Marie Louise Hamilton Mack was an Australian poet, journalist and novelist. She is most known for her writings and her involvement in World War I in 1914 as the first woman war correspondent in Belgium.

Robert Macintosh New Zealand-born British academic

Sir Robert Reynolds Macintosh was a New Zealand-born British anaesthetist. He was the first professor of anaesthetics outside the United States.

Geraldine was a former parliamentary electorate in the South Canterbury region of New Zealand that existed three times from 1875 to 1911. It was represented by six Members of Parliament.

Christchurch was a parliamentary electorate in Christchurch, New Zealand. It existed three times. Originally it was the Town of Christchurch from 1853 to 1860. From the 1860–1861 election to the 1871 election, it existed as City of Christchurch. It then existed from the 1875–1876 election until the 1881 election. The last period was from the 1890 election to the 1905 election. Since the 1946 election, a similarly named electorate called Christchurch Central has been in existence.

Alfred Nolan Fell was a New Zealand-born international rugby union player for Scotland as a member of Edinburgh University RFC.

Heckmondwike was a semi-professional rugby league club based in Heckmondwike in the metropolitan borough of Kirklees, West Yorkshire, England.

Alfred Rolfe, real name Alfred Roker, was an Australian film director and actor, best known for being the son-in-law of the celebrated actor-manager Alfred Dampier, with whom he appeared frequently on stage, and for his prolific output as a director during Australia's silent era, including Captain Midnight, the Bush King (1911), Captain Starlight, or Gentleman of the Road (1911) and The Hero of the Dardanelles (1915). Only one of his films as director survives today.

Cecil Wood (engineer)

Cecil Walkden Wood was a New Zealand engineer from Timaru who made New Zealand's first motorcycle in 1901 and second known indigenous car in 1902. He also provided an engine to Richard Pearse for his airplane.

Town of Toowong Former local government area of Queensland, Australia

The Town of Toowong is a former local government area of Queensland, Australia, located in western Brisbane in the area around the current suburb of Toowong.

Coroner of New York City

The Coroner of New York City issued death certificates and performed autopsies and inquests for New York County, New York for all homicides, suicides and accidental deaths and any suspicious deaths.

SS Oakland was a small general cargo/passenger ship commissioned in 1890, Dumbarton, Scotland, for New South Wales, Australia, timber merchant William T Yeager. It sank off Cabbage Tree Island, New South Wales, in 1903, with the loss of 11 lives.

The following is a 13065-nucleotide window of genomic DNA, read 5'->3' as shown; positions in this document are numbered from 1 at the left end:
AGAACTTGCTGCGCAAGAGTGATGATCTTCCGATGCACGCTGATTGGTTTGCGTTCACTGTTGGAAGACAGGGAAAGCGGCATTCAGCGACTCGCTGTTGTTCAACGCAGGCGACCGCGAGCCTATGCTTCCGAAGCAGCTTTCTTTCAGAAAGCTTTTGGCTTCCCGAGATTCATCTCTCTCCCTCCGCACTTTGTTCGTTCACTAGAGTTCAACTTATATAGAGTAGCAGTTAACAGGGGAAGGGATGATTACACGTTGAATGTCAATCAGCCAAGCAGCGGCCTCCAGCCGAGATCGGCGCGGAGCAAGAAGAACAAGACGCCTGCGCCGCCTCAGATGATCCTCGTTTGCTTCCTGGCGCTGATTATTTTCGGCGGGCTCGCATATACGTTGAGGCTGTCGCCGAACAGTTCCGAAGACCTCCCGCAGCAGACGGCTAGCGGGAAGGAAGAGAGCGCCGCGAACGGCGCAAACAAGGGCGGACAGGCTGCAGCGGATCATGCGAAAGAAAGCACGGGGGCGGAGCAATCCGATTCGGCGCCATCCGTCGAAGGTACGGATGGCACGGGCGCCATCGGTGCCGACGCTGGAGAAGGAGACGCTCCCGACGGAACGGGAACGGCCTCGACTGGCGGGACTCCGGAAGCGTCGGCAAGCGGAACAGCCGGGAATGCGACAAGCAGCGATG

Electoral history of Joseph Ward

This is a summary of the electoral history of Sir Joseph Ward, Prime Minister of New Zealand, Leader of the Liberal Party and Member of Parliament for Awarua (1887–1919) and Invercargill (1925–1930).

Mayor of Ashburton

The Mayor of Ashburton officiates over the Ashburton District of New Zealand's South Island. The district is administered by a district council. From 1878 until the 1989 local government reforms, the area was administered by a borough council. Neil Brown is the current mayor of Ashburton; he was elected in the 2019 local elections.

Robert William Dyer

Robert William Dyer was a solicitor, judge and served as mayor of Hamilton, New Zealand from 1901 to 1903.

References

  1. 1 2 3 Knight, Lindsay. "Charles Mackintosh". New Zealand Rugby Union. Retrieved 14 September 2015.
  2. "Marriage". Southland Times. 2 June 1890. p. 2. Retrieved 14 September 2015.
  3. Keith Sykes (2004). Macintosh, Sir Robert Reynolds (1897–1989) in Oxford Dictionary of National Biography . Oxford University Press. Retrieved 20 February 2009.
  4. "Borough elections". Timaru Herald. 11 September 1896. p. 3. Retrieved 14 September 2015.
  5. "Town & country". Timaru Herald. 8 March 1898. p. 2. Retrieved 14 September 2015.
  6. "The Timaru Herald". LXIV (3526). 25 March 1901. p. 2. Retrieved 16 September 2015.
  7. "The municipal elections". Timaru Herald. 25 April 1901. p. 3. Retrieved 14 September 2015.
  8. "Town & country". Timaru Herald. 10 February 1902. p. 2. Retrieved 14 September 2015.
  9. "In bankruptcy: re C. N. Macintosh". Timaru Herald. 4 July 1903. p. 4. Retrieved 14 September 2015.
  10. "Personal items". Timaru Herald. 13 August 1913. p. 7. Retrieved 14 September 2015.
  11. "Personal items". Evening Post. 14 May 1940. p. 9. Retrieved 14 September 2015.
Political offices
Preceded by
John Hole
Mayor of Timaru
1901–1902
Succeeded by